Any modern OS guarantees that on process failures (i.e. crash) all the uncommitted changes to the page cache will be flushed to the file system, maintaining coherence between subsequent operations against the same pages and ensuring that no data will be lost. The predictability of the timing of such flushes, in case of a disabled journal-datasync, depends on the OS configuration, but without compromising (or relaxing) the process failure durability semantics as described above. Rely on the OS page cache sacrifice the power failure protection, while increasing the effectiveness of the journal operations, capable of exploiting the read caching and write combining features provided by the OS’s kernel page cache subsystem.

Note on disabling disk write cache

Most disks contain hardware write caches. A write cache can increase the apparent performance of the disk because writes just go into the cache and are then lazily written to the disk later.

This happens irrespective of whether you have executed a fsync() from the operating system or correctly synced data from inside a Java program!

By default many systems ship with disk write cache enabled. This means that even after syncing from the operating system there is no guarantee the data has actually made it to disk, so if a failure occurs, critical data can be lost.

Some more expensive disks have non volatile or battery backed write caches which won’t necessarily lose data on event of failure, but you need to test them!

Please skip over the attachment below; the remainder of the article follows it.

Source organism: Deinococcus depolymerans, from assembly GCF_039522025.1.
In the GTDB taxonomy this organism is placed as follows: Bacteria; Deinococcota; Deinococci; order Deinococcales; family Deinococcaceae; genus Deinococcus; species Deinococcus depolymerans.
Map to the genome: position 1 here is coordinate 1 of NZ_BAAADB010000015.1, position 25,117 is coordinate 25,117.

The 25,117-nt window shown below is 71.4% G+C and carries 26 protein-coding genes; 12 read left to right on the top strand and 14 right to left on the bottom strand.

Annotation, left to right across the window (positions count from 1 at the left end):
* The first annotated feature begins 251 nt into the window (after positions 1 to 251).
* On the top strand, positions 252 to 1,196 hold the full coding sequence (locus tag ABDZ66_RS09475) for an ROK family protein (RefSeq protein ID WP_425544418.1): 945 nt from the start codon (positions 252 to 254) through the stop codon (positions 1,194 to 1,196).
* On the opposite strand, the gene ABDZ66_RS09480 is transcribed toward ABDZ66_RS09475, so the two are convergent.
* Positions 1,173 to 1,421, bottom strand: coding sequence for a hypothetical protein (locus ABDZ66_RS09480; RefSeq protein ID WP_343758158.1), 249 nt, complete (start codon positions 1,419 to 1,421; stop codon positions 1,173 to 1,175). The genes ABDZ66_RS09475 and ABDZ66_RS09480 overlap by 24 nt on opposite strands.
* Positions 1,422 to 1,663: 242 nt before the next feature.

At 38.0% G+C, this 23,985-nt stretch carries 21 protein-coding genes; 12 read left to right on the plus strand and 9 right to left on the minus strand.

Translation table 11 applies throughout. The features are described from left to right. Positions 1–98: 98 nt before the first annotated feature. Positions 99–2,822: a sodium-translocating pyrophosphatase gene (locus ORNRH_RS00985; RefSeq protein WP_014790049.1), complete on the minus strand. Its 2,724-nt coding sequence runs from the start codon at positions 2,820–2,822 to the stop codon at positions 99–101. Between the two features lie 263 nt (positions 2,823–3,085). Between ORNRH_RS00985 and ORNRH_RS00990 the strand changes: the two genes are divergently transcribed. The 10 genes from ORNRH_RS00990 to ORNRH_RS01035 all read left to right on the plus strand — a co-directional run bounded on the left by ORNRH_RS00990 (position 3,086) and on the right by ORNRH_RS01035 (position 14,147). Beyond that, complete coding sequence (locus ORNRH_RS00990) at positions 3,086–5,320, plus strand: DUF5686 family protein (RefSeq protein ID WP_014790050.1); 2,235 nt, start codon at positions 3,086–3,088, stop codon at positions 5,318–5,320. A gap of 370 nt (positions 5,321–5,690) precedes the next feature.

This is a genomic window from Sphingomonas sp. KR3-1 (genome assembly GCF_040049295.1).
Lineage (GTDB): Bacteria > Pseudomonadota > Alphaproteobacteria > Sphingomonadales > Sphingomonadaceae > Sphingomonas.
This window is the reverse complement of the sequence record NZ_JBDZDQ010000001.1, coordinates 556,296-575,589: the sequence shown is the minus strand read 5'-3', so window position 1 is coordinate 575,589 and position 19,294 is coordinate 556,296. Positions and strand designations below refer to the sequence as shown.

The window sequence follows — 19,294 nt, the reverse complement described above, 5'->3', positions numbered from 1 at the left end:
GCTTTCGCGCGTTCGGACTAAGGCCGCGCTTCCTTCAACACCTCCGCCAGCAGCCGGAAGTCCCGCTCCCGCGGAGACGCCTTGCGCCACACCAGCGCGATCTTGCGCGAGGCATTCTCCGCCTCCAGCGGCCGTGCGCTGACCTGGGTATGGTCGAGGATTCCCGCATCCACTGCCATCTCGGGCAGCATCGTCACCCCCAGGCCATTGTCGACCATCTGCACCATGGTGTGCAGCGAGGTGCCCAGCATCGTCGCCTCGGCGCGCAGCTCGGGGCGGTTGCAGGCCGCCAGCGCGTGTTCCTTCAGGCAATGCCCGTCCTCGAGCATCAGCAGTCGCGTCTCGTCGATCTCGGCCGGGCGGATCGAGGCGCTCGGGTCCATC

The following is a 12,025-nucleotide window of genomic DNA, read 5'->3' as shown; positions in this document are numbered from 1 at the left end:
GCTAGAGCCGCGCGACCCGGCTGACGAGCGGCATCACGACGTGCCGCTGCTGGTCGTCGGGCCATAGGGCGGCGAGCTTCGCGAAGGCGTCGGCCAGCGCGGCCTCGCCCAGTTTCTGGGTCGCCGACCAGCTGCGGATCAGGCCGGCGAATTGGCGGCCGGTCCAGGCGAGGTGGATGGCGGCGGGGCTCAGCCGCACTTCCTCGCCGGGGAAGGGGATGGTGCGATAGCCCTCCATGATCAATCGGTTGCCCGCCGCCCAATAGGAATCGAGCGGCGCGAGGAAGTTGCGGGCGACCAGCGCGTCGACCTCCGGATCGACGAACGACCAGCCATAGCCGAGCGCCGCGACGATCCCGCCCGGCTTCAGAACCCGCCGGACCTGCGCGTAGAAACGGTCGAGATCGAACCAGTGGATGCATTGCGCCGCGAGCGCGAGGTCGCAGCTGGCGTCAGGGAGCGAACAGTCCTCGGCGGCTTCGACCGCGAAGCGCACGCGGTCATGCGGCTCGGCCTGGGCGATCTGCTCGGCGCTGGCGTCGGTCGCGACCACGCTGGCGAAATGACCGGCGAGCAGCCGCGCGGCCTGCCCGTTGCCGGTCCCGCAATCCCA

If your disk does not have an expensive non volatile or battery backed cache and it’s not part of some kind of redundant array (e.g. RAID), and you value your data integrity you need to make sure disk write cache is disabled.

Be aware that disabling disk write cache can give you a nasty shock performance wise. If you’ve been used to using disks with write cache enabled in their default setting, unaware that your data integrity could be compromised, then disabling it will give you an idea of how fast your disk can perform when acting really reliably.

On Linux you can inspect and/or change your disk’s write cache settings using the tools hdparm (for IDE disks) or sdparm or sginfo (for SDSI/SATA disks)

On Windows you can check / change the setting by right clicking on the disk and clicking properties.

1.6. Installing AIO

The Java NIO journal gives great performance, but If you are running Apache ActiveMQ Artemis using Linux Kernel 2.6 or later, we highly recommend you use the ASYNCIO journal for the very best persistence performance.

It’s not possible to use the ASYNCIO journal under other operating systems or earlier versions of the Linux kernel.

If you are running Linux kernel 2.6 or later and don’t already have libaio installed, you can easily install it using the following steps:

Using yum, (e.g. on Fedora or Red Hat Enterprise Linux):

yum install libaio

Using aptitude, (e.g. on Ubuntu or Debian system):

apt-get install libaio

2. JDBC Persistence

The Apache ActiveMQ Artemis JDBC persistence layer offers the ability to store broker state (messages, address & queue definitions, etc.) using a database.

Using the ActiveMQ Artemis File Journal is the recommended configuration as it offers higher levels of performance and is more mature. Performance for both paging and large messages is especially diminished with JDBC. The JDBC persistence layer is targeted to those users who must use a database e.g. due to internal company policy.

ActiveMQ Artemis currently has support for a limited number of database vendors:

  1. PostgreSQL

  2. MySQL

  3. Microsoft SQL Server

  4. Oracle

  5. DB2

  6. Apache Derby

The JDBC store uses a JDBC connection to store messages and bindings data in records in database tables. The data stored in the database tables is encoded using Apache ActiveMQ Artemis internal encodings.

2.1. Configuring JDBC Persistence

To configure Apache ActiveMQ Artemis to use a database for persisting messages and bindings data you must do two things.

  1. See the documentation on adding runtime dependencies to understand how to make the JDBC driver available to the broker.

  2. Create a store element in your broker.xml config file under the <core> element. For example: